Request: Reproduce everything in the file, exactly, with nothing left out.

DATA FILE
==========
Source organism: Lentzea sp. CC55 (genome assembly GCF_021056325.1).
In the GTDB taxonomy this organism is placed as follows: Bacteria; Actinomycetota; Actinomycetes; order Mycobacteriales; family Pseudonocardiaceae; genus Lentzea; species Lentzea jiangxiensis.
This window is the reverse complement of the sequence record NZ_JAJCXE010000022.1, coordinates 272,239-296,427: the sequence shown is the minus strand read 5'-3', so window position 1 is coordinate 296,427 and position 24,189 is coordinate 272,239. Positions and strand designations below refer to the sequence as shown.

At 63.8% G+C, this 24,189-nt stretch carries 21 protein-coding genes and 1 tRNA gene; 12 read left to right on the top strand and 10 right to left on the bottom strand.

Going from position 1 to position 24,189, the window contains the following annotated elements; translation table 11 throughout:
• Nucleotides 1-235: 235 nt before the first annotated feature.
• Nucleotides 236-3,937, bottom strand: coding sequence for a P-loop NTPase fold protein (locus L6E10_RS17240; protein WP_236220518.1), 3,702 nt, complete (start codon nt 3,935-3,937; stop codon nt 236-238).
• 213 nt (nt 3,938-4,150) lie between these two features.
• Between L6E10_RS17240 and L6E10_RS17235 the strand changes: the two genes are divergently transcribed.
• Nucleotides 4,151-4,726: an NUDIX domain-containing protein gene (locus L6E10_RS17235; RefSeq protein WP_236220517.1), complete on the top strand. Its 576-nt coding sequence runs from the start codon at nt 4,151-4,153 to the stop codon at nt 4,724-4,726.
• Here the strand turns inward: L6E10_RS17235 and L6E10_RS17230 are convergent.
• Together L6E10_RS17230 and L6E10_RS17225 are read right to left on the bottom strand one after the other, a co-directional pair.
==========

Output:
Source organism: Lentzea sp. CC55 (genome assembly GCF_021056325.1).
In the GTDB taxonomy this organism is placed as follows: Bacteria; Actinomycetota; Actinomycetes; order Mycobacteriales; family Pseudonocardiaceae; genus Lentzea; species Lentzea jiangxiensis.
This window is the reverse complement of the sequence record NZ_JAJCXE010000022.1, coordinates 272,239-296,427: the sequence shown is the minus strand read 5'-3', so window position 1 is coordinate 296,427 and position 24,189 is coordinate 272,239. Positions and strand designations below refer to the sequence as shown.

At 63.8% G+C, this 24,189-nt stretch carries 21 protein-coding genes and 1 tRNA gene; 12 read left to right on the top strand and 10 right to left on the bottom strand.

Going from position 1 to position 24,189, the window contains the following annotated elements; translation table 11 throughout:
• Nucleotides 1-235: 235 nt before the first annotated feature.
• Nucleotides 236-3,937, bottom strand: coding sequence for a P-loop NTPase fold protein (locus L6E10_RS17240; protein WP_236220518.1), 3,702 nt, complete (start codon nt 3,935-3,937; stop codon nt 236-238).
• 213 nt (nt 3,938-4,150) lie between these two features.
• Between L6E10_RS17240 and L6E10_RS17235 the strand changes: the two genes are divergently transcribed.
• Nucleotides 4,151-4,726: an NUDIX domain-containing protein gene (locus L6E10_RS17235; RefSeq protein WP_236220517.1), complete on the top strand. Its 576-nt coding sequence runs from the start codon at nt 4,151-4,153 to the stop codon at nt 4,724-4,726.
• Here the strand turns inward: L6E10_RS17235 and L6E10_RS17230 are convergent.
• Together L6E10_RS17230 and L6E10_RS17225 are read right to left on the bottom strand one after the other, a co-directional pair.